Last year, he and his wife also added some cherry trees. “Against a dynamic background, we face the future,” he said. “We are in denial of aging by planting trees.”
Rowles said he hopes to age in place there, one day to be “found slumped on a bench by my pond, perhaps at 90 or 95 years of age.”
He finished his presentation asking: “Am I deluding myself in being able to live out my days in my current home? Maybe yes. But for the time being, at least, I will happily stick with the delusion. If I’m delusional, it is certainly beneficial to my well-being.”
Making a move in a hurry
Anne Wyatt-Brown, 80, emeritus associate professor at University of Florida, lives in Roland Park Place in Baltimore, a continuing care retirement community (CCRC) featuring everything from haute cuisine to an aquatics center. “CCRCs are expensive and not everyone has the money to move into one,” Wyatt-Brown said.
When she and her late husband moved there nine years ago, Wyatt-Brown said, “we made a good choice, although it was a hurried one. It worked out.”
They’d been living in a three-story home in Baltimore and one day her husband, who had pulmonary fibrosis, said: “I can’t stay here anymore.” He was “happy right away” in Roland. But, Wyatt-Brown said, “I was only 71 and felt a little young for this.”
Her husband died in 2012 and, Wyatt-Brown said, “I had to start all over again.”
These days, she said, she has made a lot of friends there — “men and women, a good number of them in their 90s.”
Moving near a daughter
A health setback prevented former Arcadia University gerontologists Miriam and Sid Moss, age 90 and 94 respectively, from appearing at the session. But their friend, gerontologist Helen Kivnick, “channeled them” by reading the Moss’ paper about their relocation experience.
The Mosses have been married 65 years and spent 50 of them in a three-story suburban house in Elkins Park, Pa., near Philadelphia. Their daughter and son-in-law live in Northampton, Mass., near Springfield.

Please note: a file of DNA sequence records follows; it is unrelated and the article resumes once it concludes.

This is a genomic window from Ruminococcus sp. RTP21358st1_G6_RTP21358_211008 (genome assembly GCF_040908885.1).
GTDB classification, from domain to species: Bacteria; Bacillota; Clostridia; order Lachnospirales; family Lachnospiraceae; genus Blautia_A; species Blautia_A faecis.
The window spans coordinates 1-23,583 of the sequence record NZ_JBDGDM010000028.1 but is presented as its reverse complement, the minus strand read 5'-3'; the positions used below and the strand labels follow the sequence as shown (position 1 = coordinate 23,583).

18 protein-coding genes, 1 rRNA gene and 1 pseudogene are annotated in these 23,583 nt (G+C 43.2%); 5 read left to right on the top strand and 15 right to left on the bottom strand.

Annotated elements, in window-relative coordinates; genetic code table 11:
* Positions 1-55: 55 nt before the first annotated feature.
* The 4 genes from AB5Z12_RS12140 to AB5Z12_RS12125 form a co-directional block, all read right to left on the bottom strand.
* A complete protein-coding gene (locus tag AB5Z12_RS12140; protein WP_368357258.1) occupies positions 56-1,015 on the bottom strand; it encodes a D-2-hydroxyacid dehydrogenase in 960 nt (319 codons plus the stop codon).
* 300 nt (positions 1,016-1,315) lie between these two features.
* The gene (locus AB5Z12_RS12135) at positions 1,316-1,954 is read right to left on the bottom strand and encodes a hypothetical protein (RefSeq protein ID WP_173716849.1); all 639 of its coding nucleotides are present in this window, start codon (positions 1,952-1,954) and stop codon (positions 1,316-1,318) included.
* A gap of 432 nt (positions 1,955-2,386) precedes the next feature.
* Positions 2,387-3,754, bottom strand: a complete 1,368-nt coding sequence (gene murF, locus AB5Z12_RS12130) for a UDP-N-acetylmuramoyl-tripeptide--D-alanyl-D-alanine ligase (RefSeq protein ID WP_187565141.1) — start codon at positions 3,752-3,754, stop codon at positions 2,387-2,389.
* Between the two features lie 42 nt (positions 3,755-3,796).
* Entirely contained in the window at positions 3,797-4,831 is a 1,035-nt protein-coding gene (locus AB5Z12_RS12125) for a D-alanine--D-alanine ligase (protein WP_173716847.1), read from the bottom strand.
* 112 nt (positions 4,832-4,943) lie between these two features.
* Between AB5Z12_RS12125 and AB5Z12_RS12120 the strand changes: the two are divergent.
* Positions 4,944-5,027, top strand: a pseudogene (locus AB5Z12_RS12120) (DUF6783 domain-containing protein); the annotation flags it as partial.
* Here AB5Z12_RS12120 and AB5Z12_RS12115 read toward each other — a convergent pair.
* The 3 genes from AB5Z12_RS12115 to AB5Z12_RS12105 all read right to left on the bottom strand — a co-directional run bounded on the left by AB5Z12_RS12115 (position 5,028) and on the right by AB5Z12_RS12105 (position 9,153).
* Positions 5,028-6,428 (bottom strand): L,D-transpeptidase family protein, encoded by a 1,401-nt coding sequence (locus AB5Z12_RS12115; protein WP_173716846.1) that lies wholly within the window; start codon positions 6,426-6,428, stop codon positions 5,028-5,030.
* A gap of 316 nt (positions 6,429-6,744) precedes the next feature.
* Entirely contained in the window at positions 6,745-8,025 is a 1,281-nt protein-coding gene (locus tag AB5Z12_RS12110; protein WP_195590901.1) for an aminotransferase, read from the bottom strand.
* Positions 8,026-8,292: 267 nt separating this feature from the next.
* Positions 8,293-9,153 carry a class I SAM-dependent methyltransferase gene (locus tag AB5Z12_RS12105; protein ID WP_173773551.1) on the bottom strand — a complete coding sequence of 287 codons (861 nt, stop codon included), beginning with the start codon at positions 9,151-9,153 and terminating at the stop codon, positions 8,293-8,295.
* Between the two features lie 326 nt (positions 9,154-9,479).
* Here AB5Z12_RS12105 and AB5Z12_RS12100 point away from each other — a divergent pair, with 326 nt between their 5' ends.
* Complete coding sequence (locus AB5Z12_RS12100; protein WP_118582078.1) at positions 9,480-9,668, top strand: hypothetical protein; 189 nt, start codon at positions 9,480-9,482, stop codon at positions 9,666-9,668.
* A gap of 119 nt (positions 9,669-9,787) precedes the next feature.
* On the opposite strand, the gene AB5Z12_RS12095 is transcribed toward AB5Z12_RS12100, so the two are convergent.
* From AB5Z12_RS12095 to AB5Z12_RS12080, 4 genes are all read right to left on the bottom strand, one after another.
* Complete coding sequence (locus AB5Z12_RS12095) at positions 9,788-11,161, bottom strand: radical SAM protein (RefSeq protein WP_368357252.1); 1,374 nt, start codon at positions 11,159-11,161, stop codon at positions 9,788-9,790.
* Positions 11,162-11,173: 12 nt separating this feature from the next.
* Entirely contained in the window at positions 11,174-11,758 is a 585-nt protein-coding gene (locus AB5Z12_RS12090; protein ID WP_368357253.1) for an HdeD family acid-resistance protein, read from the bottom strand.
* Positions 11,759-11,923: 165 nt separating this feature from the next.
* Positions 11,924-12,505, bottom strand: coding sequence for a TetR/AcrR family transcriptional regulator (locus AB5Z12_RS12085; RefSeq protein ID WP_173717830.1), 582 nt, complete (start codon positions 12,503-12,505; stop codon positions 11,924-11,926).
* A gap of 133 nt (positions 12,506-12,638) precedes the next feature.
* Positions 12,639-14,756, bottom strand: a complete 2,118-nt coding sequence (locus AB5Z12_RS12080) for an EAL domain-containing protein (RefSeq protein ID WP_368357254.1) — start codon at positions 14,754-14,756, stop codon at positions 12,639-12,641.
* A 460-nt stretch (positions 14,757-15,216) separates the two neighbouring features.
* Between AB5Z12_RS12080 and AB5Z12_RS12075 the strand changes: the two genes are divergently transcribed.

In 2012, the couple decided to move to the progressive college town of Northampton. They were near retirement; their home had suffered a series of basement floods and they didn’t have family members nearby. The home they chose: a three-story rented house on “a lovely street.”
They knew they could keep renting there as long as the property’s owner was alive. Two-and-a-half years later, he died, the house needed to be sold and the Mosses had to find a new home.
They chose a one-floor townhouse in the nearby Lathrop retirement community. The couple knew that Lathrop didn’t offer meals, health care, memory care or skilled nursing care.
“Both of us were often pleased when people in Lathrop said: ‘It’s hard to believe you’re that old,’” the Mosses wrote. “One man in his 80s said: “Seeing you can make it at your age makes me think I can make it, too.”
The couple doesn’t participate in many of the retirement community’s activities. They prefer to find their own activities and friends, often through being active in social justice and anti-nuclear weapon protests.
“After four years, we don’t feel socially and culturally integrated in Lathrop,” they wrote. “It’s more like a neighborhood than a community.”’